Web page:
Last Friday, President Obama signed into law free trade agreements between the United States and South Korea, Colombia, and Panama, along with the Trade Adjustment Assistance Extension for American workers displaced by international trade. The three trade agreements, negotiated more than four years ago, offer enormous opportunities for American manufacturers, service providers, and farmers. Indeed, according to the Business Roundtable, passage of the three FTAs will create an estimated 250,000 new American jobs. The agreements also help keep the United States competitive in the global marketplace, and ensure that the United States will no longer be at a disadvantage relative to other countries that have already signed and implemented similar agreements.
The U.S.-Korea FTA, which is the most significant U.S. trade achievement since the North American Free Trade Agreement in 1994, eliminates within three years nearly 95 percent of existing tariffs and other barriers to bilateral trade in consumer and industrial products, providing U.S. manufacturers and service producers virtually unfettered access to the world’s 15th largest economy and its 51 million consumers. As a result, trade flows with South Korea – already America’s 7th largest trading partner – will expand by an estimated $20 billion each year, adding $10 to $12 billion annually to GDP, according to the International Trade Commission (ITC).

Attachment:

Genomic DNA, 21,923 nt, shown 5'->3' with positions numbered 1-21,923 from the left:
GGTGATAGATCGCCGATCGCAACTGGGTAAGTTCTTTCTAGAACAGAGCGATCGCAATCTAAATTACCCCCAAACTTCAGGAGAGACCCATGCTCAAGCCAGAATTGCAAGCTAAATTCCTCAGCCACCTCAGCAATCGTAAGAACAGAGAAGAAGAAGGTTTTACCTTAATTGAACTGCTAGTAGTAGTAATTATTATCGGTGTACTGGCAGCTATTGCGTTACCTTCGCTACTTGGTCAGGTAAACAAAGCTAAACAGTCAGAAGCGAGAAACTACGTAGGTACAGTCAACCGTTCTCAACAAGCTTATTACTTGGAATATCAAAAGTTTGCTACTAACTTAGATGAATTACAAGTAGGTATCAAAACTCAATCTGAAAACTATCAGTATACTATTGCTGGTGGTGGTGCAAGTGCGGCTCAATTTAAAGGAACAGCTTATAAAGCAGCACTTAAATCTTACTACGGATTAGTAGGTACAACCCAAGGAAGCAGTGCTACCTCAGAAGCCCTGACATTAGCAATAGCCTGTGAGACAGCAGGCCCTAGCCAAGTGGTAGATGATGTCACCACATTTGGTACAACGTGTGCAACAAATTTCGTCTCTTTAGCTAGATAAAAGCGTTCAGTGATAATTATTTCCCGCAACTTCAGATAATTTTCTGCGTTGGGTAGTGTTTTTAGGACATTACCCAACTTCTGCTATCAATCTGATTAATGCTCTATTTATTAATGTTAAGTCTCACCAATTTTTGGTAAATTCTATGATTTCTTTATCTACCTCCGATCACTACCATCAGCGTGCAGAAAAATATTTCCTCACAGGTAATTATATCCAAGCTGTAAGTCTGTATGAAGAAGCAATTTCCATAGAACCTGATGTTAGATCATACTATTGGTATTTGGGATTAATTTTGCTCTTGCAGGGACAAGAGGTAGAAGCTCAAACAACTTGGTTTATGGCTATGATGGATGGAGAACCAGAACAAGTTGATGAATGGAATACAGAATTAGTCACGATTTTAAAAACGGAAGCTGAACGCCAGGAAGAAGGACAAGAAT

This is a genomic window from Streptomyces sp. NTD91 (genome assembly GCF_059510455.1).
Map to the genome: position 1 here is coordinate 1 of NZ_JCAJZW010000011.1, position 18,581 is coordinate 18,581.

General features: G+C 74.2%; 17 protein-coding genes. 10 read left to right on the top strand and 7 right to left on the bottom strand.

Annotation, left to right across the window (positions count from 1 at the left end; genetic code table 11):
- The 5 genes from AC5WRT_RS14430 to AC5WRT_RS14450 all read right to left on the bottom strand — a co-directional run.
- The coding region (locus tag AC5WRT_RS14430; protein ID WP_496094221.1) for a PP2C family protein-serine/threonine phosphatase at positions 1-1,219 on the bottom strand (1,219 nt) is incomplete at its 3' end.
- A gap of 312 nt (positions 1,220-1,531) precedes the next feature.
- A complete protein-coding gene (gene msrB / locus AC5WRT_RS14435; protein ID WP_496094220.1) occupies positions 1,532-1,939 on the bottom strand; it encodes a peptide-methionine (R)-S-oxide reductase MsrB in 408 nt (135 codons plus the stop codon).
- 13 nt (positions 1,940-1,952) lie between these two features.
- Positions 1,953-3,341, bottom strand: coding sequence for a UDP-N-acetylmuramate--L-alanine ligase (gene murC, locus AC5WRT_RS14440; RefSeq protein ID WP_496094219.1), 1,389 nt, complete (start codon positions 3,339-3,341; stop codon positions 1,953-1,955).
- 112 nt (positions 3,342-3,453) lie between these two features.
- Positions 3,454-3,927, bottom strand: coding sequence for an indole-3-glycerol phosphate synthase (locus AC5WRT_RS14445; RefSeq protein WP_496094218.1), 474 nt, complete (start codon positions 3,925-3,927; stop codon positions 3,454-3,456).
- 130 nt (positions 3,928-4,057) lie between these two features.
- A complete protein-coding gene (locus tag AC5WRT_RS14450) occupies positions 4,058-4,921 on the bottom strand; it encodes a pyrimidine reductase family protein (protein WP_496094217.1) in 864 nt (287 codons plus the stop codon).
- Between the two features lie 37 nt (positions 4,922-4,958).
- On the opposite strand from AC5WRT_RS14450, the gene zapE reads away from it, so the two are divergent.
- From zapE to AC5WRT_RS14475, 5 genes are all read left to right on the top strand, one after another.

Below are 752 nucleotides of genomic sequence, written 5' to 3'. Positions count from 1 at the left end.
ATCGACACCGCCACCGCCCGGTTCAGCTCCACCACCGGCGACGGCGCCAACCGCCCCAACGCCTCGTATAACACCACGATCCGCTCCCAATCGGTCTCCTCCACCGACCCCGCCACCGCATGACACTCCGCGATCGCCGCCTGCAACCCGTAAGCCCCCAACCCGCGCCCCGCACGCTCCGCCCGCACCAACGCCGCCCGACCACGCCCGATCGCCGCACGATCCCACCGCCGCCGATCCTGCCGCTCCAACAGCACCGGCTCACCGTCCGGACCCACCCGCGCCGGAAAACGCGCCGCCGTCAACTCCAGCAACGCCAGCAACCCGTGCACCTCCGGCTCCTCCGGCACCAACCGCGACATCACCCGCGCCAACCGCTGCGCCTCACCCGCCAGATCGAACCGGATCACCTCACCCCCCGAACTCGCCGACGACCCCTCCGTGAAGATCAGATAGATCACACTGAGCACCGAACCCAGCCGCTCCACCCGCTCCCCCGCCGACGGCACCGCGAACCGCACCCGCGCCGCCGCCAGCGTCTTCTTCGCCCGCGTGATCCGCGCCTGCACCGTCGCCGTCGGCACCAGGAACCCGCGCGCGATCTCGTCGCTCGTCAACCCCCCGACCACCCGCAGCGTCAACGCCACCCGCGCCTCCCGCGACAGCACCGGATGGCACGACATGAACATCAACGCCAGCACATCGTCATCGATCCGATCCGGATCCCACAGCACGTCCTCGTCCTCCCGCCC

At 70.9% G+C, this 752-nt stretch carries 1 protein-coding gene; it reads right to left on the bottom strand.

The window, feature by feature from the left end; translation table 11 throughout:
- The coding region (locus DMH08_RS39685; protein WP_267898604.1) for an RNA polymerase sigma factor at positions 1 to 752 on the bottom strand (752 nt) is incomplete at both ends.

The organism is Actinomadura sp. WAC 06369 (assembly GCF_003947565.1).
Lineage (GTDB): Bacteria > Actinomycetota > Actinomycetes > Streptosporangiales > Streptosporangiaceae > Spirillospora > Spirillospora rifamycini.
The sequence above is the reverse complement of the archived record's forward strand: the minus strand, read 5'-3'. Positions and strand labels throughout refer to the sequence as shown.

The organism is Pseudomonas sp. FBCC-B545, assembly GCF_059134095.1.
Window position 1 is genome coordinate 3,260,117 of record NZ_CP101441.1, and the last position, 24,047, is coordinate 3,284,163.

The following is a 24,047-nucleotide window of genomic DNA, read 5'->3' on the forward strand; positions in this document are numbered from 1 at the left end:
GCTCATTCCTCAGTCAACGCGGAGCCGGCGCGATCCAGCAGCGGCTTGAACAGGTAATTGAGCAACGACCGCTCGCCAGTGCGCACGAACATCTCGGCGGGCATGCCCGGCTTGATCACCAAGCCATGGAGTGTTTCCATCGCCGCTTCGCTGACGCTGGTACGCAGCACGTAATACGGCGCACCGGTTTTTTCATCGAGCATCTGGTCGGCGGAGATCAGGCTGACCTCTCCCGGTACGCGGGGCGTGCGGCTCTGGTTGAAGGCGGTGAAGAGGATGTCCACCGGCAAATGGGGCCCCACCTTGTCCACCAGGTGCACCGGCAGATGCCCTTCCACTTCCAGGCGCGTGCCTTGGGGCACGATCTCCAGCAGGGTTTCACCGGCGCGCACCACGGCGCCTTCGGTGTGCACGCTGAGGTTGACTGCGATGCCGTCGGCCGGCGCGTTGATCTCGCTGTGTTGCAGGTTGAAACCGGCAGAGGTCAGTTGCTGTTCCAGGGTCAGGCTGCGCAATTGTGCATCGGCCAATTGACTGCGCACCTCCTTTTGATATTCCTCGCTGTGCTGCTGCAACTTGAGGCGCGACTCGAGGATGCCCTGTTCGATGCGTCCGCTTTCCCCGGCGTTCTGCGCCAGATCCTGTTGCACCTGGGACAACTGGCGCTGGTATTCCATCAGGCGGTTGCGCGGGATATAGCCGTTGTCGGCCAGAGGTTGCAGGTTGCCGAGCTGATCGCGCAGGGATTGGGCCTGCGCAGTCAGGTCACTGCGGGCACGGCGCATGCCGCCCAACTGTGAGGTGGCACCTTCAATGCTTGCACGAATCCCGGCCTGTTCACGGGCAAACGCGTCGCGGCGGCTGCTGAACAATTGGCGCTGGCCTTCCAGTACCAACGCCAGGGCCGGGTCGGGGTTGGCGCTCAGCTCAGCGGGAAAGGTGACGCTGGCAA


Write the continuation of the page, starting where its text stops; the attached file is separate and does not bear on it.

In negotiating the agreement, South Korea went far beyond its WTO obligations, permitting market access across virtually all service sectors. This is enormously important to the United States because services account for 80 percent of our nation’s GDP and an equivalent portion of the private sector workforce. For example, under the terms of the agreement American banks, securities firms, insurers, and asset managers may establish or acquire financial institutions in Korea, establish branches, and supply a wide range of products and services cross-border.
The ITC also estimates that the Colombia FTA will expand U.S. exports by more than $1.1 billion, while the Panama FTA will eliminate the majority of Panamanian tariffs on American products immediately, and eventually remove 99 percent of the tariffs.
Also commendable is the bipartisanship with which these trade deals were passed by Congress. With national unemployment stuck above 9 percent, the agreements promise to create jobs for American workers and opportunities for American businesses. We congratulate Congress and the Administration and encourage the exploration of similar trade agreements to keep America competitive and move us closer to meeting President Obama's goal of doubling U.S. exports by 2014.
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